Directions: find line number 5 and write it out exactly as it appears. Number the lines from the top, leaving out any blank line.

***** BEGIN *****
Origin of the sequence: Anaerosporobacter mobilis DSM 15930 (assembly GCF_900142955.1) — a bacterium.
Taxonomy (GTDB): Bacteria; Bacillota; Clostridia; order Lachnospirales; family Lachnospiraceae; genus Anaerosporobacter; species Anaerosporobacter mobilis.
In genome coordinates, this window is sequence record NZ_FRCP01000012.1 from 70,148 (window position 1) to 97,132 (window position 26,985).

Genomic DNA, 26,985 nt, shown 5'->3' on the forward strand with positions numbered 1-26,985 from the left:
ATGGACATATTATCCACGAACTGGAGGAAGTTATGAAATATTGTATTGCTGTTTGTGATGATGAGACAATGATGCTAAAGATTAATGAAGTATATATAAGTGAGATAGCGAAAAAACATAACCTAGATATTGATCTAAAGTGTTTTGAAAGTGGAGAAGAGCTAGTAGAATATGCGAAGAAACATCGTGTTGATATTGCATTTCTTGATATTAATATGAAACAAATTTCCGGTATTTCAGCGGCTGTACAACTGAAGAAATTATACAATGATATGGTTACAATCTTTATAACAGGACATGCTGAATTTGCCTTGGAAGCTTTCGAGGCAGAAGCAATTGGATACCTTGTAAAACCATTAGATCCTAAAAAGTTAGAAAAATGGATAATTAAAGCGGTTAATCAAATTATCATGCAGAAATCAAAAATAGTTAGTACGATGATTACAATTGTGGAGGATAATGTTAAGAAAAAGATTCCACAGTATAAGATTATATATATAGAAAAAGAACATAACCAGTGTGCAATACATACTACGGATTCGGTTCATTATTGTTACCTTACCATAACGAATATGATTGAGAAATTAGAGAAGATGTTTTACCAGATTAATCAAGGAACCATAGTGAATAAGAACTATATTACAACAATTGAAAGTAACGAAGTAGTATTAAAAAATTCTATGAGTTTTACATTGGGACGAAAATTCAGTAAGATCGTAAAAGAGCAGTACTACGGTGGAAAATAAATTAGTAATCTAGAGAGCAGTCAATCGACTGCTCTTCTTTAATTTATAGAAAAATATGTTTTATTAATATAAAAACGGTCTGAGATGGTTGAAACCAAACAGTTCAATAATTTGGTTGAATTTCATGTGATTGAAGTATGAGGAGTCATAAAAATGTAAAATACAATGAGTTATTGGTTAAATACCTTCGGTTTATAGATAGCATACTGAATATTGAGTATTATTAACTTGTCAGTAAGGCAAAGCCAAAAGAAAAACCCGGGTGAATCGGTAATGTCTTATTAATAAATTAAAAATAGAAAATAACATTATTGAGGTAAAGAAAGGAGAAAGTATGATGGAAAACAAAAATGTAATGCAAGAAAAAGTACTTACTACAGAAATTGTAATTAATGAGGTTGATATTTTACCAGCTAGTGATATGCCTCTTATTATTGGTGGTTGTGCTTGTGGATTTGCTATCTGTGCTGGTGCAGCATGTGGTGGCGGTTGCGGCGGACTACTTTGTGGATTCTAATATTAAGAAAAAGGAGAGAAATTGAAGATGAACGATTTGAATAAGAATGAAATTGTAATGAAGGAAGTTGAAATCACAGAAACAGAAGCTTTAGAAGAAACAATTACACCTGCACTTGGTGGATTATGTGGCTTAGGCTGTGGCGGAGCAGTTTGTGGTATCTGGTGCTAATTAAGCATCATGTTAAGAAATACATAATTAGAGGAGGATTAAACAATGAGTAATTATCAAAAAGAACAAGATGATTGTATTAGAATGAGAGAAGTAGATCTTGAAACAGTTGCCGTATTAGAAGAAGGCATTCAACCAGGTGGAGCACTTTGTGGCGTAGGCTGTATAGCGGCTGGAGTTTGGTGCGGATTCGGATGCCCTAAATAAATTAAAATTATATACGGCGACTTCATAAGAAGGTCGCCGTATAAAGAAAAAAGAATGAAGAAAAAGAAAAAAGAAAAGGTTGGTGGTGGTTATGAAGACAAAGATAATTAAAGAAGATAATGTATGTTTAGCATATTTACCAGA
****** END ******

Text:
ATGGACATATTATCCACGAACTGGAGGAAGTTATGAAATATTGTATTGCTGTTTGTGATGATGAGACAATGATGCTAAAGATTAATGAAGTATATATAAGTGAGATAGCGAAAAAACATAACCTAGATATTGATCTAAAGTGTTTTGAAAGTGGAGAAGAGCTAGTAGAATATGCGAAGAAACATCGTGTTGATATTGCATTTCTTGATATTAATATGAAACAAATTTCCGGTATTTCAGCGGCTGTACAACTGAAGAAATTATACAATGATATGGTTACAATCTTTATAACAGGACATGCTGAATTTGCCTTGGAAGCTTTCGAGGCAGAAGCAATTGGATACCTTGTAAAACCATTAGATCCTAAAAAGTTAGAAAAATGGATAATTAAAGCGGTTAATCAAATTATCATGCAGAAATCAAAAATAGTTAGTACGATGATTACAATTGTGGAGGATAATGTTAAGAAAAAGATTCCACAGTATAAGATTATATATATAGAAAAAGAACATAACCAGTGTGCAATACATACTACGGATTCGGTTCATTATTGTTACCTTACCATAACGAATATGATTGAGAAATTAGAGAAGATGTTTTACCAGATTAATCAAGGAACCATAGTGAATAAGAACTATATTACAACAATTGAAAGTAACGAAGTAGTATTAAAAAATTCTATGAGTTTTACATTGGGACGAAAATTCAGTAAGATCGTAAAAGAGCAGTACTACGGTGGAAAATAAATTAGTAATCTAGAGAGCAGTCAATCGACTGCTCTTCTTTAATTTATAGAAAAATATGTTTTATTAATATAAAAACGGTCTGAGATGGTTGAAACCAAACAGTTCAATAATTTGGTTGAATTTCATGTGATTGAAGTATGAGGAGTCATAAAAATGTAAAATACAATGAGTTATTGGTTAAATACCTTCGGTTTATAGATAGCATACTGAATATTGAGTATTATTAACTTGTCAGTAAGGCAAAGCCAAAAGAAAAACCCGGGTGAATCGGTAATGTCTTATTAATAAATTAAAAATAGAAAATAACATTATTGAGGTAAAGAAAGGAGAAAGTATGATGGAAAACAAAAATGTAATGCAAGAAAAAGTACTTACTACAGAAATTGTAATTAATGAGGTTGATATTTTACCAGCTAGTGATATGCCTCTTATTATTGGTGGTTGTGCTTGTGGATTTGCTATCTGTGCTGGTGCAGCATGTGGTGGCGGTTGCGGCGGACTACTTTGTGGATTCTAATATTAAGAAAAAGGAGAGAAATTGAAGATGAACGATTTGAATAAGAATGAAATTGTAATGAAGGAAGTTGAAATCACAGAAACAGAAGCTTTAGAAGAAACAATTACACCTGCACTTGGTGGATTATGTGGCTTAGGCTGTGGCGGAGCAGTTTGTGGTATCTGGTGCTAATTAAGCATCATGTTAAGAAATACATAATTAGAGGAGGATTAAACAATGAGTAATTATCAAAAAGAACAAGATGATTGTATTAGAATGAGAGAAGTAGATCTTGAAACAGTTGCCGTATTAGAAGAAGGCATTCAACCAGGTGGAGCACTTTGTGGCGTAGGCTGTATAGCGGCTGGAGTTTGGTGCGGATTCGGATGCCCTAAATAAATTAAAATTATATACGGCGACTTCATAAGAAGGTCGCCGTATAAAGAAAAAAGAATGAAGAAAAAGAAAAAAGAAAAGGTTGGTGGTGGTTATGAAGACAAAGATAATTAAAGAAGATAATGTATGTTTAGCATATTTACCAGA